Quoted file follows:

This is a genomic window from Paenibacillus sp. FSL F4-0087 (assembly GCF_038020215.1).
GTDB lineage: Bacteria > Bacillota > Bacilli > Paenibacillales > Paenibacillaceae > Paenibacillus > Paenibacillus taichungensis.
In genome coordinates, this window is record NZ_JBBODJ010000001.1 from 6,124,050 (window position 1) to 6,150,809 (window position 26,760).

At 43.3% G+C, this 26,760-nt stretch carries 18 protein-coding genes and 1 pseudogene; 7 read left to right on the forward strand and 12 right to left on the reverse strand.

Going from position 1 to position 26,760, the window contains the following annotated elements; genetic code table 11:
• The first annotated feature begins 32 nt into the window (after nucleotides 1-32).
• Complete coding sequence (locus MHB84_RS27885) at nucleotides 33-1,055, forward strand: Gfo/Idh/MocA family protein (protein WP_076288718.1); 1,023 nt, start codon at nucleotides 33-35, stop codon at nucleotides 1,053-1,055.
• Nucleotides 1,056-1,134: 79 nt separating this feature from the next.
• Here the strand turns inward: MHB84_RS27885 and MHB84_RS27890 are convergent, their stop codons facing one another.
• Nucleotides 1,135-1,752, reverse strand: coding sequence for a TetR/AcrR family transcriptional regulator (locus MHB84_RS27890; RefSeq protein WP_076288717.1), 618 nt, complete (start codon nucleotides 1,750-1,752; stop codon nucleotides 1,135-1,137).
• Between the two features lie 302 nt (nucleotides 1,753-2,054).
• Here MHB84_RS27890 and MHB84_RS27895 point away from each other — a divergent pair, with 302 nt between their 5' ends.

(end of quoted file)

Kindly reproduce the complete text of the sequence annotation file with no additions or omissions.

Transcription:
This is a genomic window from Paenibacillus sp. FSL F4-0087 (assembly GCF_038020215.1).
GTDB lineage: Bacteria > Bacillota > Bacilli > Paenibacillales > Paenibacillaceae > Paenibacillus > Paenibacillus taichungensis.
In genome coordinates, this window is record NZ_JBBODJ010000001.1 from 6,124,050 (window position 1) to 6,150,809 (window position 26,760).

At 43.3% G+C, this 26,760-nt stretch carries 18 protein-coding genes and 1 pseudogene; 7 read left to right on the forward strand and 12 right to left on the reverse strand.

Going from position 1 to position 26,760, the window contains the following annotated elements; genetic code table 11:
• The first annotated feature begins 32 nt into the window (after nucleotides 1-32).
• Complete coding sequence (locus MHB84_RS27885) at nucleotides 33-1,055, forward strand: Gfo/Idh/MocA family protein (protein WP_076288718.1); 1,023 nt, start codon at nucleotides 33-35, stop codon at nucleotides 1,053-1,055.
• Nucleotides 1,056-1,134: 79 nt separating this feature from the next.
• Here the strand turns inward: MHB84_RS27885 and MHB84_RS27890 are convergent, their stop codons facing one another.
• Nucleotides 1,135-1,752, reverse strand: coding sequence for a TetR/AcrR family transcriptional regulator (locus MHB84_RS27890; RefSeq protein WP_076288717.1), 618 nt, complete (start codon nucleotides 1,750-1,752; stop codon nucleotides 1,135-1,137).
• Between the two features lie 302 nt (nucleotides 1,753-2,054).
• Here MHB84_RS27890 and MHB84_RS27895 point away from each other — a divergent pair, with 302 nt between their 5' ends.